(My commitment to all of you is, the kind of politics that my husband started, if I am elected President, it will be just as clean, just as excellent.)
"Ang pinakakailangan para umangat ang buhay ng lahat, ang gobyernong tapat," she continued.
(An honest government is what's most needed for a better life for all.)
SOLID BICOL VOTE
One in 5 respondents in a December survey by Pulse Asia said they would vote for Robredo. She trails behind the son and namesake of the late dictator Ferdinand Marcos, who got the backing of 53 percent of respondents.
"What we do see in our survey is that the support [for Marcos] is quite significant across the areas in the country, with the exception largely of the Bicol region, where the Vice President comes from," Pulse Asia president Ronald Holmes told ANC.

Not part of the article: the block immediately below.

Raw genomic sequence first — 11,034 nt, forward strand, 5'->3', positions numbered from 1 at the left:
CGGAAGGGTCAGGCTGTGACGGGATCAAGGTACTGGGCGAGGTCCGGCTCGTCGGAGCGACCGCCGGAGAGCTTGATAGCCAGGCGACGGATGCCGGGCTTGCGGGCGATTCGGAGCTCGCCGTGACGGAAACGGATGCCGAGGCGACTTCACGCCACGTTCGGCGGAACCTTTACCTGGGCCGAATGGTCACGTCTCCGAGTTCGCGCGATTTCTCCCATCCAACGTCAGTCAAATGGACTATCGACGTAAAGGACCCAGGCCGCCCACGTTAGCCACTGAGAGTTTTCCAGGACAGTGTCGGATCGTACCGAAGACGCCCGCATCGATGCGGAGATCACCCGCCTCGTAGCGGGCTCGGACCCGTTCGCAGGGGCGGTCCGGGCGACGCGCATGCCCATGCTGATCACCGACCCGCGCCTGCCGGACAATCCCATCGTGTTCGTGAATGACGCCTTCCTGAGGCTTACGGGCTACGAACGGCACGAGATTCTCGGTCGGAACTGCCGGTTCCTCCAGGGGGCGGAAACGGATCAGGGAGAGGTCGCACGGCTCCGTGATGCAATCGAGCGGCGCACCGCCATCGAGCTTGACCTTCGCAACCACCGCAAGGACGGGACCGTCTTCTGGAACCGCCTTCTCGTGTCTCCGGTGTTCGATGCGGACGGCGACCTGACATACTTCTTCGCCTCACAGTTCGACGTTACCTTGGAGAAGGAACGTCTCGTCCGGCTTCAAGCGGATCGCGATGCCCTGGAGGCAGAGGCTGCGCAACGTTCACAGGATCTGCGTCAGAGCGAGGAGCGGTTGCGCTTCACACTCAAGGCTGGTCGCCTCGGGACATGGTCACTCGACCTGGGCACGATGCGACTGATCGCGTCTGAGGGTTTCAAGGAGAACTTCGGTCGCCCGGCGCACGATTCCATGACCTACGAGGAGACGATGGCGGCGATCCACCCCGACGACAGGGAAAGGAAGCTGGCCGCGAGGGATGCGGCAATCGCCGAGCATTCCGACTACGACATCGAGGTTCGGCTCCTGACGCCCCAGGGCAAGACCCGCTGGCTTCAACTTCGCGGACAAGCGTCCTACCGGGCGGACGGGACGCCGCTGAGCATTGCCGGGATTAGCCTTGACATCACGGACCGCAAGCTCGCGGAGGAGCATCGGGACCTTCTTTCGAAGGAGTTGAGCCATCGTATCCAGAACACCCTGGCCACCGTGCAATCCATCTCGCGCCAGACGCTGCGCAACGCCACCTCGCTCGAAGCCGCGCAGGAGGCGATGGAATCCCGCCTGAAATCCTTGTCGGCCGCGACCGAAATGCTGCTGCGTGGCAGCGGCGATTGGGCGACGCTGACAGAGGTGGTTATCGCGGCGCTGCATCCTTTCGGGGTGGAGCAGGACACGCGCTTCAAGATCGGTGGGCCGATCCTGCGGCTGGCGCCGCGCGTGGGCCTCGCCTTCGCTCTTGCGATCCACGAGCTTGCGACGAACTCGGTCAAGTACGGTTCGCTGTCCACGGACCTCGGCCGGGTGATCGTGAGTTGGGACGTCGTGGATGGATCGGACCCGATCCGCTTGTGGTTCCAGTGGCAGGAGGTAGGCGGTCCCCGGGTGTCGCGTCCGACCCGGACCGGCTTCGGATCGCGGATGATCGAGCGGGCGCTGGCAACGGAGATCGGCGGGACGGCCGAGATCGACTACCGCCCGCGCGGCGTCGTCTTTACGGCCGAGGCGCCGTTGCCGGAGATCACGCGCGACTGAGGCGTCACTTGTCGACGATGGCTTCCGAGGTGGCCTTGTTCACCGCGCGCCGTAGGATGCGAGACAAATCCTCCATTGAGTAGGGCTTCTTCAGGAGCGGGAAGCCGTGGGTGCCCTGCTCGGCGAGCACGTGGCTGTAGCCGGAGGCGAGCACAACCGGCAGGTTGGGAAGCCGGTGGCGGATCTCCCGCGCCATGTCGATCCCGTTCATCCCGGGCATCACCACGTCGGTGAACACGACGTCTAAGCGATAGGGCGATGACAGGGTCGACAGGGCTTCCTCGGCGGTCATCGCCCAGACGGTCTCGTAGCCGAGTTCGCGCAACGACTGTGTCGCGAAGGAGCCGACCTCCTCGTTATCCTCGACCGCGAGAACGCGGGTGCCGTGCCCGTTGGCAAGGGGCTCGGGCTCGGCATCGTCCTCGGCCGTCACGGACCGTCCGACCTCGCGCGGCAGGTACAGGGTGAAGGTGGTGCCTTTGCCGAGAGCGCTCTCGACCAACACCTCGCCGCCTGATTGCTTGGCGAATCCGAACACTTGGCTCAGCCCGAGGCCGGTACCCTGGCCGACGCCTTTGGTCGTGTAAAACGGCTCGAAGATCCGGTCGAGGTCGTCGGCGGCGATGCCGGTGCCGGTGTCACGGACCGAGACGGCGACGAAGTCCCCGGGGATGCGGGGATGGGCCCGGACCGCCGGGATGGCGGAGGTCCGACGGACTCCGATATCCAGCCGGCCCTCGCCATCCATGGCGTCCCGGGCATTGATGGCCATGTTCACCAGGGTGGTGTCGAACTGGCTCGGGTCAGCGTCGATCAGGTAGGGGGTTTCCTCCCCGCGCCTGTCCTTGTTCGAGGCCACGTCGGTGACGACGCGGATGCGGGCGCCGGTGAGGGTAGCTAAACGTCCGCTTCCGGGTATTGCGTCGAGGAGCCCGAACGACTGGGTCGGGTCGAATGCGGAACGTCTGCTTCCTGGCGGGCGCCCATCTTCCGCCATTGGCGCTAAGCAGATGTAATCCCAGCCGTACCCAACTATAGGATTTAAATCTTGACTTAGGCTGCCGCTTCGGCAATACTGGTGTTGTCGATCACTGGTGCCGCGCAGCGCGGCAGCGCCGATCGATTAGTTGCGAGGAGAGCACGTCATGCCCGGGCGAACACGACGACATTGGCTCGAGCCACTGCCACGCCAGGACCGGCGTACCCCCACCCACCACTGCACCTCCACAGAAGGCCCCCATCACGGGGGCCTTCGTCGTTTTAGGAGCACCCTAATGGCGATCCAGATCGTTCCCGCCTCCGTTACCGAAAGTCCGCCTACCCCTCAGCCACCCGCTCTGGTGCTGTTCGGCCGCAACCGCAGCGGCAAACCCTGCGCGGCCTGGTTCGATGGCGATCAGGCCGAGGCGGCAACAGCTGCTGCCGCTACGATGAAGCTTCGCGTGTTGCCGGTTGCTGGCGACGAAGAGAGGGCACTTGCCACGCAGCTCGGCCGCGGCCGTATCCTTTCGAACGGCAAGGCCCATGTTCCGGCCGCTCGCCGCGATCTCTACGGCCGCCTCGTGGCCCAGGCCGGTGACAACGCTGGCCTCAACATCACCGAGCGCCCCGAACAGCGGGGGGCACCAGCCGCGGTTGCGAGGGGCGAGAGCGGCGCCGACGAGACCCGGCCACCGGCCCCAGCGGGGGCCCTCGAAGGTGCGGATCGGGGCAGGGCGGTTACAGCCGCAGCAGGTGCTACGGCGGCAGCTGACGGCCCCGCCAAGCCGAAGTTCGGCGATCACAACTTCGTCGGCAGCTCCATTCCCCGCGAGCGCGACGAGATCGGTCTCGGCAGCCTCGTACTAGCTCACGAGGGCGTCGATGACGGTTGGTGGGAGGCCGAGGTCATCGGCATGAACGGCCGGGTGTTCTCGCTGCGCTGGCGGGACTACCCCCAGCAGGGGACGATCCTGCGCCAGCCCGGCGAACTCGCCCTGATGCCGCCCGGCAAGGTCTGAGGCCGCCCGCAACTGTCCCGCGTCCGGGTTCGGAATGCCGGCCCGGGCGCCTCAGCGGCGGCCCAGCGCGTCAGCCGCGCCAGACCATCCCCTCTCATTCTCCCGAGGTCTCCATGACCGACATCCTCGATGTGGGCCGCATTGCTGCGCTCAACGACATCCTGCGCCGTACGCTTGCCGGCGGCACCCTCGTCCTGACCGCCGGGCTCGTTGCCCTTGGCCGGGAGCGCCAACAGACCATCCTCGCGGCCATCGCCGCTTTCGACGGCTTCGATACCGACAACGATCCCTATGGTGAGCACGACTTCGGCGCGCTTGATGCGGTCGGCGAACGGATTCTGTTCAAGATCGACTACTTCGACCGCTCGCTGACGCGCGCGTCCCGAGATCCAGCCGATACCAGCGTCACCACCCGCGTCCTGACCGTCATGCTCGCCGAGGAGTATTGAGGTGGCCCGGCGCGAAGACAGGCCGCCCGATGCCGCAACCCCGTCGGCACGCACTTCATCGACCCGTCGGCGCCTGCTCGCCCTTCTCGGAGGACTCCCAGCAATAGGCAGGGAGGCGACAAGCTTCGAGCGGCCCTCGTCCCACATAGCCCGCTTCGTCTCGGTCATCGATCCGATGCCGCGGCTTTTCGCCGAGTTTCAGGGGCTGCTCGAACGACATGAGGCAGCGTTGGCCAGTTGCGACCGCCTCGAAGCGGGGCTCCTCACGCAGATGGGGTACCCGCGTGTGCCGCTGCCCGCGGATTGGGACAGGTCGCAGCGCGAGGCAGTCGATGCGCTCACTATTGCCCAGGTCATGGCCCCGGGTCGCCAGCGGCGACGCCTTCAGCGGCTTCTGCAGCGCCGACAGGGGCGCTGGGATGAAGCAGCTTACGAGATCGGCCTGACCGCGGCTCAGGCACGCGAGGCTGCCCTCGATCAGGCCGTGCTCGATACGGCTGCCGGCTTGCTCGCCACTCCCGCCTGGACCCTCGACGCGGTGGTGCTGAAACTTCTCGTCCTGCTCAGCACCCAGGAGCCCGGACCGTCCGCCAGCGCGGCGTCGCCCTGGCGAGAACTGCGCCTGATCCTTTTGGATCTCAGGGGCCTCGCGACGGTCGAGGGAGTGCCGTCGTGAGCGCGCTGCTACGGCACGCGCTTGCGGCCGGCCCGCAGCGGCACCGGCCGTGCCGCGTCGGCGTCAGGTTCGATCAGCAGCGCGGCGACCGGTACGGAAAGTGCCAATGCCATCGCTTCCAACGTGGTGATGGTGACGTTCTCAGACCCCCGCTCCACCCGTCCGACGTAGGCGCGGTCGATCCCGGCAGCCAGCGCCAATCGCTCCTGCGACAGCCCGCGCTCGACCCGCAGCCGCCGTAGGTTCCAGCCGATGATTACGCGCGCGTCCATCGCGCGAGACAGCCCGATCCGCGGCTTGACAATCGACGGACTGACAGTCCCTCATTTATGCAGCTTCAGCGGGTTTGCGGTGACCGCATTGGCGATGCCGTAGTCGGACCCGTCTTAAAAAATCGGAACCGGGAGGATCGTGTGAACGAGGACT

Bicol in the 2019 elections was the 6th most vote-rich region, home to about 3.6 million voters.
In the 2016 vice presidential race, Robredo secured the highest number of votes in 5 out of 6 provinces in Bicol, with the exception of Sorsogon, the hometown of her rival, then senator Francis Escudero.
Asked if she was counting on a "solid Bicol" vote in May's presidential race, Robredo said on Monday, "Oo naman (of course)."
She noted she was the lone presidential aspirant from the region, unlike in the 2016 race, where several of her rivals claimed Bicolano roots. She said various local politicians also agreed "to set aside their affiliations and differences" to help her presidential bid.